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Aldermen send earnings tax to mayor, give first-round OK to bonds

Because a pending state bill doesn't pre-empt local minimum wage laws passed before August 28, Board of Aldermen members may act fast on passing a minimum wage increase.
File photo | Jason Rosenbaum I St. Louis Public Radio
The board of aldermen

A required renewal of the city's earnings tax will be on the April ballot.

The St. Louis Board of Aldermen on Friday approved the measure authorizing the vote. Mayor Francis Slay will sign it as soon as possible.

By state law, city residents must vote every five years to renew the 1 percent tax, which makes up more than a third of the city's budget.

"It's ridiculous that we even have to vote on this," said 20th Ward Democrat Cara Spencer. She called the earnings tax "fair," adding that state law restricts St. Louis from finding workable alternatives to the revenue.

"The alternative is, you pay higher real estate taxes," said 19th Ward Alderman Marlene Davis, also a Democrat. "You pay more for your trash collection, you pay for your water bill, you’ll pay more for everything we do here. And then, we’ll probably have to come up with some new things for you to pay for."

The first renewal, in 2011, passed with nearly 90 percent of the vote.

Bond issue

Also on Friday, aldermen gave first-round approval to a $25 million bond issue that will make a small dent in the city's pent-up capital needs.

"What happened in Flint, Mich., recently is a reminder to all of us that local government especially is not about ideologies," said Alderman Scott Ogilvie, the 24th Ward Democrat who is a co-sponsor of the bond issue. "It’s about delivering services that you cannot get any other place."

Funding breaks down this way:

  • $14.75 million for the St. Louis Fire Department, including funds for 10 new fire trucks and 7 new ambulances
  • $2.1 million to retrofit a city-owned building as property custody storage for the St. Louis Metropolitan Police. That is the only thing remaining in the old police headquarters building.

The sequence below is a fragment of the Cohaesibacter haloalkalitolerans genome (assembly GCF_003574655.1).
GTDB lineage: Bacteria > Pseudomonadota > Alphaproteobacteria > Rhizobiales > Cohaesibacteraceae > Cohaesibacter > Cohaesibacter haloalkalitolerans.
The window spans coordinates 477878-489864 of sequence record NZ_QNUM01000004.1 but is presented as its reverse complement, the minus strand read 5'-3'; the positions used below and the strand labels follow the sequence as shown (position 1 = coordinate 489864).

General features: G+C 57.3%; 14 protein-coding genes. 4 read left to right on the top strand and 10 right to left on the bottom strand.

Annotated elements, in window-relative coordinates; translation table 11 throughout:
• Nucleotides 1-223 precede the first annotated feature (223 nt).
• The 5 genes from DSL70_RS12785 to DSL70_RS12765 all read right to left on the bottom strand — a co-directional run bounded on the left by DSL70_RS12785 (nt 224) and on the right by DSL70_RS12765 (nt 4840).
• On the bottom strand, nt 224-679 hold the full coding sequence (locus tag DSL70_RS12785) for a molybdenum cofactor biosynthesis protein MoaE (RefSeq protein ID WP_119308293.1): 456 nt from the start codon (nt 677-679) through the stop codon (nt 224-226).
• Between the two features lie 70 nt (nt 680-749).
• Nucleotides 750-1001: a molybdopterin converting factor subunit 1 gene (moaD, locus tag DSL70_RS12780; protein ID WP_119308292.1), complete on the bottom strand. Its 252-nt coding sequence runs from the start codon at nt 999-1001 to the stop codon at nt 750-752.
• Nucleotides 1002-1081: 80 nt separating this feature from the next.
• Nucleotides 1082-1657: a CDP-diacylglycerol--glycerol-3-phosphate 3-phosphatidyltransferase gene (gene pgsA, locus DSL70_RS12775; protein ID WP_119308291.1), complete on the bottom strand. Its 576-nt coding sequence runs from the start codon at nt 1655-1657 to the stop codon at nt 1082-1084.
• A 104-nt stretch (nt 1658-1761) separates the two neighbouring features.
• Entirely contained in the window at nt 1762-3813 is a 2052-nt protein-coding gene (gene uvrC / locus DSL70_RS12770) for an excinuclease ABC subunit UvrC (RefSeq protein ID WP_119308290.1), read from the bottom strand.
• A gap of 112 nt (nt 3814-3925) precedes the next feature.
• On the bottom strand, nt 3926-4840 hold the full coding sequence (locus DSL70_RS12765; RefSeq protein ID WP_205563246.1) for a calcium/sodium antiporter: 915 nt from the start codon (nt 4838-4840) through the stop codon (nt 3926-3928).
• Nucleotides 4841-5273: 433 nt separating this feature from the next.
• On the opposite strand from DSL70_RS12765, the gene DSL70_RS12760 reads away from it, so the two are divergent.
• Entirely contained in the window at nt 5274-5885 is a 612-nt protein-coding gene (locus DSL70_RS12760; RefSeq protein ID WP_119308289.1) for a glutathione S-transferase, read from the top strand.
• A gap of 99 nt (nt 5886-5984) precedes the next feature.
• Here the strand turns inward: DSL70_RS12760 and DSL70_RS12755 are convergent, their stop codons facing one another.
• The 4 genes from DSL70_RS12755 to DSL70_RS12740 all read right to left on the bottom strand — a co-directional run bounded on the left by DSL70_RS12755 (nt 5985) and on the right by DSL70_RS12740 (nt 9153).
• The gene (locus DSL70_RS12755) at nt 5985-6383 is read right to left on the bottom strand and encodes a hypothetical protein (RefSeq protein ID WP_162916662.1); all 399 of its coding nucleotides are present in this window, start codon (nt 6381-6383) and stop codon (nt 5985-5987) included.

• $1.3 million for repairs to the city's aging recreation centers. These funds were originally directed to repairs to the municipal garage at Clark and Tucker streets.
  • $2 million to draw down matching dollars for bridge repair
  • $500,000 to make repairs at a variety of city buildings, including City Hall
  • $500,000 for corrections facilities, including new locks
  • $2.5 million to upgrade the computer system used by the assessor's office. The system was last updated in 1984.
  • $300,000 for additional computer upgrades
  • $1 million for four trash trucks

The bond issue secured initial approval without opposition, but also with some consternation.
"There's only one thing that worries me about this bill, and that is the timing," said Alderman Lyda Krewson. "We just learned that we have to make the payments on the Edward Jones Dome and the convention center for the next six years without the funds from the Rams. And I'm worried that it will be a distraction for the earnings tax issue, which needs to be our primary priority here."

In addition to the earnings tax, the bonds would also share the April ballot with two requests from the Metropolitan St. Louis Sewer District. 

"We have deferred doing some of these bond issues the last decade because the argument was, 'it's bad timing,'" Ogilvie said. "Now we're way behind. We have an obligation to fund our departments in a way that makes them fully operational." 

Aldermen will return to City Hall on Tuesday to send the bonds to Mayor Francis Slay. That is the deadline for issues to be certified for the April ballot.

Follow Rachel Lippmann on Twitter: @rlippmann

Rachel is the justice correspondent at St. Louis Public Radio.

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